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TheKingThis teenager is a 'regular' and has contributed a lot of work, comments and/or forum posts, and has received many votes and high ratings over a long period of time. This work has been published in the Teen Ink monthly print magazine. said...
Mar. 22, 2011 at 1:22 pm:

Good writing, I completely agree with the message you are trying to bring out, it is highly dangerous to drink and drive.

 

However, I'm finding some difficulty in finding out how you were feeling effects from such a low volume of a1cohol. Unless what you were drinking was 190 proof Everclear or Moonshine (distilled grain a1cohol), you simply would not be able to feel the effects after an hour long movie (trust me, as an asian, I have a very low a1cohol tolerance). A brea... (more »)

 
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SickImage said...
Feb. 28, 2011 at 8:43 pm:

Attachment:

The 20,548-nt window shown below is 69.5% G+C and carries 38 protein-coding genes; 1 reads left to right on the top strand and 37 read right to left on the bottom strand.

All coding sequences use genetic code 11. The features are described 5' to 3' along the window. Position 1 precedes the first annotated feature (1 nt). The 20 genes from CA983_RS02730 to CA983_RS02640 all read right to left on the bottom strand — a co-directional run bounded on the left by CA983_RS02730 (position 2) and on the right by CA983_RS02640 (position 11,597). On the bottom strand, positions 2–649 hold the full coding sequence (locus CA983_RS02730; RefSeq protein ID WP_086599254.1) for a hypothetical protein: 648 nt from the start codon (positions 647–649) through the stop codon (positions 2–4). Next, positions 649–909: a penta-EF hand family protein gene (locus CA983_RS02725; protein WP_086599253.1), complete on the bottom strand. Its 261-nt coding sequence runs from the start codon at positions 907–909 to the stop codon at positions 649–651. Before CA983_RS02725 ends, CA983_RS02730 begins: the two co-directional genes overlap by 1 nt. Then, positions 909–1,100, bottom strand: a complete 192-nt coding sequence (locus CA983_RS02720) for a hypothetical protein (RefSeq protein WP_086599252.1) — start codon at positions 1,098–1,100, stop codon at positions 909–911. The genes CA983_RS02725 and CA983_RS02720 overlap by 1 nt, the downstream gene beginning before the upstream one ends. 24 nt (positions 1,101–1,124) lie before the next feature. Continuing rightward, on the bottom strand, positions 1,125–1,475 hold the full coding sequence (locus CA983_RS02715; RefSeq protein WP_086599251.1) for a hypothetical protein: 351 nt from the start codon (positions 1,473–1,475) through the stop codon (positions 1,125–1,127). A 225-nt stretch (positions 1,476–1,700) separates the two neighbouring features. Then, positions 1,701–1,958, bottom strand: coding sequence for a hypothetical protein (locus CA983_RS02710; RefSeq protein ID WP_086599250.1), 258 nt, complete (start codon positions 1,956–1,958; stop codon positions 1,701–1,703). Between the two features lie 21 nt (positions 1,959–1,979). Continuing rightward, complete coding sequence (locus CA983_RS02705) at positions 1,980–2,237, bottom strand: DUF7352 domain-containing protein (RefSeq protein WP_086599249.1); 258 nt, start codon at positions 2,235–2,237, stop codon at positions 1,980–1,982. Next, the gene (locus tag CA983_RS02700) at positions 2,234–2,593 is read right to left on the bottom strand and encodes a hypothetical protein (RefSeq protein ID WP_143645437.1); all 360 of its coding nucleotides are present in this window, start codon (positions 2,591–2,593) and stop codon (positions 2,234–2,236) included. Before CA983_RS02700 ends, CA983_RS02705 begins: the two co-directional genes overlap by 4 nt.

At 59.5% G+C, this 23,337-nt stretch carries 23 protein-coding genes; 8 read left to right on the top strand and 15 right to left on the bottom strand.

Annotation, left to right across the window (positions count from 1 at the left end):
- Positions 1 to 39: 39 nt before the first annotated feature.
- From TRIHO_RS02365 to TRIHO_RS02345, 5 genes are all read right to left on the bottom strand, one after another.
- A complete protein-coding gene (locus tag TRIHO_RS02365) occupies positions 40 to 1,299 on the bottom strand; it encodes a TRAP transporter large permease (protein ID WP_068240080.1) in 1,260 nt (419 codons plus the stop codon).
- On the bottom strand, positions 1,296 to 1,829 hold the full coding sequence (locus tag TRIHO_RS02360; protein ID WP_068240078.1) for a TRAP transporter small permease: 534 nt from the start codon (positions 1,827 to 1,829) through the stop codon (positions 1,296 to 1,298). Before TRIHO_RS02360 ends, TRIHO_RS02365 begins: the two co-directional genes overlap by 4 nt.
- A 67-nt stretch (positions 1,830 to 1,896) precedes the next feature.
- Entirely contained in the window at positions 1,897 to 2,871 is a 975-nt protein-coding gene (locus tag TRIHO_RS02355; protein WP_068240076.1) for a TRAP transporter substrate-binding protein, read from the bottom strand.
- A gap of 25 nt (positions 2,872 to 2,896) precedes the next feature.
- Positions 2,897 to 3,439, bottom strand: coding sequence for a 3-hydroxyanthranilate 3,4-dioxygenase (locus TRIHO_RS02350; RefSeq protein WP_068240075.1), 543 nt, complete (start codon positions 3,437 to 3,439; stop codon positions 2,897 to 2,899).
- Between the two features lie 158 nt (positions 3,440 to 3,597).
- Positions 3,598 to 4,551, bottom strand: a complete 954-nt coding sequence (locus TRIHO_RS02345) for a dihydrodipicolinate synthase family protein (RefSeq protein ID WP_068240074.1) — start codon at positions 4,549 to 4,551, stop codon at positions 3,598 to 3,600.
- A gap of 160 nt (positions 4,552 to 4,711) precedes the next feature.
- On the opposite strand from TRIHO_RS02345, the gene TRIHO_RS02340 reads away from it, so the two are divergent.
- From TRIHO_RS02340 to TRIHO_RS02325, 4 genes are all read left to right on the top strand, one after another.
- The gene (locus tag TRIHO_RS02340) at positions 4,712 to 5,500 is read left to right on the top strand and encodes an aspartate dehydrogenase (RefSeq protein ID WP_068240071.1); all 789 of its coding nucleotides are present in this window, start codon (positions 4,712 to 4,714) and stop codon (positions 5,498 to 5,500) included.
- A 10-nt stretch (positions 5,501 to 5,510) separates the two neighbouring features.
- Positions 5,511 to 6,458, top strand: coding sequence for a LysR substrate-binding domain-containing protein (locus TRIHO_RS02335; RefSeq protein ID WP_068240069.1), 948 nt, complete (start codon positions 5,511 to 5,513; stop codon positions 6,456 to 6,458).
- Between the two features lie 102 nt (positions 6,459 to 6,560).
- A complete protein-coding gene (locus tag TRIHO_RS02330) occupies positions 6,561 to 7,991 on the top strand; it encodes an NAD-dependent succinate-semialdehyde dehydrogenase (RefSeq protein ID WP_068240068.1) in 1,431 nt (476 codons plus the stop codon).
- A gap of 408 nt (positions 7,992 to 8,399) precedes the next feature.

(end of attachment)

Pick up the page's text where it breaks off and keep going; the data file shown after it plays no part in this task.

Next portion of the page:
First of all, I think you write really well, but I would like to explain a couple things just for your sake so this doesn't happen again, or to anyone else. One swig doesn't even equal one shot. Honestly I don't see how any person would feel anything from one swig. Even if you did though, going and watching movies and then being driven to your car? Any kind of feeling would have completly faded. Any smell on your breath would be gone. When asked if you had been drinking you could h... (more »)
 
raindance72 This work has been published in the Teen Ink monthly print magazine. replied...
Nov. 19, 2011 at 7:26 pm :

If she had said she wasn't drinking, of course she wouldn't have been telling the truth! She was underaged and drank alcohol that day.

At least she was honest, and because of this she was able to learn a real lesson from the situation.

 
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WelshSam said...